After several weeks of sunny weather for Donald Trump’s presidential campaign this spring, marked by the rapid surrender of his intra-party opponents and strong general-election poll numbers against Hillary Clinton, Republicans are again in semi-panic over his behavior. The backlash to Trump’s racially tinged comments about Judge Gonzalo Curiel, and the putative nominee’s apparent inability to back away from them, has the senior leaders of the party unable to defend him. South Carolina senator and former presidential candidate Lindsey Graham, quite recently the quintessential Trump disparager who was reconciling himself to the mogul’s candidacy, is now sounding a new alarm and urging fellow Republicans to withdraw their endorsements: “This is the most un-American thing from a politician since Joe McCarthy,” he told the Times. “If anybody was looking for an off-ramp, this is probably it. There’ll come a time when the love of country will trump hatred of Hillary.” Meanwhile, Mitch McConnell has offered the candidate a terse directive: “Get on message.”
So is there actually some mechanism whereby Republicans could dump Trump if the panic spreads or the “putative nominee” freaks out and starts blaming his troubles on a conspiracy between ISIS and the Cisco Kid?
Well, yes, there is a nuclear option — but it still has to be considered very unlikely. Approximately one-third of the delegations to the Republican National Convention will be bound to primary or caucus winners by state election laws. For the rest of them, however, the “binding” is by national party rules, and ultimately the rules of every Republican convention are made and can be unmade by the convention itself. So, in theory, convention delegates could vote to unbind themselves (or at least those not bound by state election laws) before the first presidential ballot and throw the nomination open again. If you recall that a significant number of “Trump delegates” are not personally loyal to the wiggy dude to begin with, you could see how a revolt could gain traction under very precise — and unlikely — circumstances.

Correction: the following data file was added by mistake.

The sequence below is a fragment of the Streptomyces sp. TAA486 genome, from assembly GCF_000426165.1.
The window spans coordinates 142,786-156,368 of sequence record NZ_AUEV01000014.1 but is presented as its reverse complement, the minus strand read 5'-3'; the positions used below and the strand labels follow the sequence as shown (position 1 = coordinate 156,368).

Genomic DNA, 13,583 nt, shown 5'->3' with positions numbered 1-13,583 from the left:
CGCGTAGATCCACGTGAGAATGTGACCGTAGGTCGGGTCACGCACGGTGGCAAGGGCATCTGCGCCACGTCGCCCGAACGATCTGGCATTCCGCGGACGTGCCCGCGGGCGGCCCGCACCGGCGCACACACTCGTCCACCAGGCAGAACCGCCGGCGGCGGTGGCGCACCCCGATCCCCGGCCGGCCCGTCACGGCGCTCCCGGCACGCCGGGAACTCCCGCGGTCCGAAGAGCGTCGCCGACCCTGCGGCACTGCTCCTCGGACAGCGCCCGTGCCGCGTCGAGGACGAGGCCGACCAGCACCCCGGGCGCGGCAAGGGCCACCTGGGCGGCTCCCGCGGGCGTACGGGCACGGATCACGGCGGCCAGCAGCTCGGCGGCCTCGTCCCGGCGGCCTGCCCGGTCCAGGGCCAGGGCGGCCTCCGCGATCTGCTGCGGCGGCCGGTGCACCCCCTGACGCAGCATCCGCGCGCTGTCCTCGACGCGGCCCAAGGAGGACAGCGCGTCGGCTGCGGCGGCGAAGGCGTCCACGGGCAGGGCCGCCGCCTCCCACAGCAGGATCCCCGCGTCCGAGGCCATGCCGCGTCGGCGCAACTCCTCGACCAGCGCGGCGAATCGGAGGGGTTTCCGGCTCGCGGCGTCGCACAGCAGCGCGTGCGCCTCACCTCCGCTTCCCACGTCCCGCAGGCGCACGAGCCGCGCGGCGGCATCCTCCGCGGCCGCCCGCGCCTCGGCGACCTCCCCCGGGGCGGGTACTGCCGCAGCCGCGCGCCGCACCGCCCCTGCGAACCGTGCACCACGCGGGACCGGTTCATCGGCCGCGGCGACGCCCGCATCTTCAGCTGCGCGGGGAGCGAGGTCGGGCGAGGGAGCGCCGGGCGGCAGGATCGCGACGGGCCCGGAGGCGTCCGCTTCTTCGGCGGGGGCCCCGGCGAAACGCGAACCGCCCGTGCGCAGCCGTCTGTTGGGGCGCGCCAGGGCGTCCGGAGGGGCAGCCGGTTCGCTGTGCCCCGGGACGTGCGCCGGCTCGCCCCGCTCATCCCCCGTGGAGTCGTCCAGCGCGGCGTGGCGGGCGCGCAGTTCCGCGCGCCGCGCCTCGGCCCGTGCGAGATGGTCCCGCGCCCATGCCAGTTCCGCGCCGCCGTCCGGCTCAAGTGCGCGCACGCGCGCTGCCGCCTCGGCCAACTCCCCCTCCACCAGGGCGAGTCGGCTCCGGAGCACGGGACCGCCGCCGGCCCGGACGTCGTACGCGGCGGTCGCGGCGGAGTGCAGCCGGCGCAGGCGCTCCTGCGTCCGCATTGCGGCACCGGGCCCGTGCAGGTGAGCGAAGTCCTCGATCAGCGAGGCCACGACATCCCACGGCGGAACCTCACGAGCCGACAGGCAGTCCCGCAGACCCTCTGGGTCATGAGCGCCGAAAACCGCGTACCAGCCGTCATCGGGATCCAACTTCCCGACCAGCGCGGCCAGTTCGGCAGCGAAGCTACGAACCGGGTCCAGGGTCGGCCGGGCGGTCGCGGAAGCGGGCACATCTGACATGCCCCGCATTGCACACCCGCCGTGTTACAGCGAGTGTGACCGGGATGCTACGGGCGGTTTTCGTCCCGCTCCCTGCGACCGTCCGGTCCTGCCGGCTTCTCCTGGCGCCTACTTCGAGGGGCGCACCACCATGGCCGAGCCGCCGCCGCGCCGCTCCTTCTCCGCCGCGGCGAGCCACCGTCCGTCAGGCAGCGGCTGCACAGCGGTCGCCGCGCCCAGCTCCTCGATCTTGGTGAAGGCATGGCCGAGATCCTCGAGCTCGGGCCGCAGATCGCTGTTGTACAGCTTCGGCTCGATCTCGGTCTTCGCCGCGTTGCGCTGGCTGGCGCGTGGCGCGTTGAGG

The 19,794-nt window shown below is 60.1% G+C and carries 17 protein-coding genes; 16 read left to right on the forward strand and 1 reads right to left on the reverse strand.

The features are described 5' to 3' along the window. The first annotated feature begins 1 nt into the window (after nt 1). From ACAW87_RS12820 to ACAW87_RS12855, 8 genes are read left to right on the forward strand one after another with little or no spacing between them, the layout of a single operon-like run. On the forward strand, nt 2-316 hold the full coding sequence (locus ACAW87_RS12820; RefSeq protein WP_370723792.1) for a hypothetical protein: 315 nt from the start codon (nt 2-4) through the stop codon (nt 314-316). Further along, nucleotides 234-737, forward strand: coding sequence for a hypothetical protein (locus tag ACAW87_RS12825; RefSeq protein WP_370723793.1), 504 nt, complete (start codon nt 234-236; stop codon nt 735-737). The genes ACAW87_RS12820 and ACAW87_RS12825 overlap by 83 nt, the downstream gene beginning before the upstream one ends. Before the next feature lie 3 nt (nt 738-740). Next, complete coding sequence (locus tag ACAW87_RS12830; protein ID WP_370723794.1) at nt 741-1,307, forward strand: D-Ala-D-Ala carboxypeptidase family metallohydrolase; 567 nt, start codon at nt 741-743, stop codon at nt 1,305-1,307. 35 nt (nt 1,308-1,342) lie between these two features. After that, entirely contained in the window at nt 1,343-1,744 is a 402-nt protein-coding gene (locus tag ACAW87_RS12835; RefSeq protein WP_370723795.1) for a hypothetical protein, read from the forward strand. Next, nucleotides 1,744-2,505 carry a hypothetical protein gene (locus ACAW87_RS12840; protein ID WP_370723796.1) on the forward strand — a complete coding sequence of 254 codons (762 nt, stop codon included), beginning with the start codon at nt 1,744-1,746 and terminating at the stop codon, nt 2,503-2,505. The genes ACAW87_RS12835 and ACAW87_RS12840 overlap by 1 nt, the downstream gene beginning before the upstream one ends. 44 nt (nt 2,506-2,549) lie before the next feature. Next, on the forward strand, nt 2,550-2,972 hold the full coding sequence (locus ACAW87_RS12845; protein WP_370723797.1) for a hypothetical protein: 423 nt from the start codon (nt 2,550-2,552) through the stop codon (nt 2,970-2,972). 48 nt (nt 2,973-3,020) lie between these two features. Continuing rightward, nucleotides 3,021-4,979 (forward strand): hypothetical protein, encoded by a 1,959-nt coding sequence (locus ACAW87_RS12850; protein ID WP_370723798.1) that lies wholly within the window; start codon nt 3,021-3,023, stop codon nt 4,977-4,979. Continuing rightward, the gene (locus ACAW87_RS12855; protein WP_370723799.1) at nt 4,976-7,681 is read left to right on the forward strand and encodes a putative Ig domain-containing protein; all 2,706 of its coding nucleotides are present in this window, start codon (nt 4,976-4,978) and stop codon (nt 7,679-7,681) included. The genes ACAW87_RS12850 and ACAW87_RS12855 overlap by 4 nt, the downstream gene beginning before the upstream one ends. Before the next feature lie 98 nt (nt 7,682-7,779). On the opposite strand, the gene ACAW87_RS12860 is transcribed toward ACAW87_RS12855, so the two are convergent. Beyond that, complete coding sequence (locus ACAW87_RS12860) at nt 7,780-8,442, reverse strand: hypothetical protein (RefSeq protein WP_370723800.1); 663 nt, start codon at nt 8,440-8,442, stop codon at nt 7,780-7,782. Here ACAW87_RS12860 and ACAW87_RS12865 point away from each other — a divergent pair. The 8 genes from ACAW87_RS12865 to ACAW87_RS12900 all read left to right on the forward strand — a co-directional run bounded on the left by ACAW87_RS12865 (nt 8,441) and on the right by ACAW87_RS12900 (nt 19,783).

There are two internal GOP conditions that would need to be present before the nuclear option could ever come into play. The first would be a widespread abandonment of Trump by the very party opinion-leaders who have been climbing aboard his bandwagon in the last few weeks — a mass exodus on the “off-ramp” Graham is talking about. The second and more important development would be a radical change in the rank-and-file sentiment — which was strongly evident long before Trump appeared to have nailed down the nomination — opposing any kind of “coup” against the primary results.
Regardless of what Lindsey Graham and other fair-weather friends of Donald Trump think, neither of these things is going to happen unless there is first a sudden, sickening downward lurch in Trump’s general-election poll numbers. I doubt anything other than 20 points or so — and with it a renewed fear of a down-ballot disaster for the GOP — would get the dump-Trump bandwagon rolling. At that point, all hell could break loose, and Cleveland could be wild and crazy fun after all.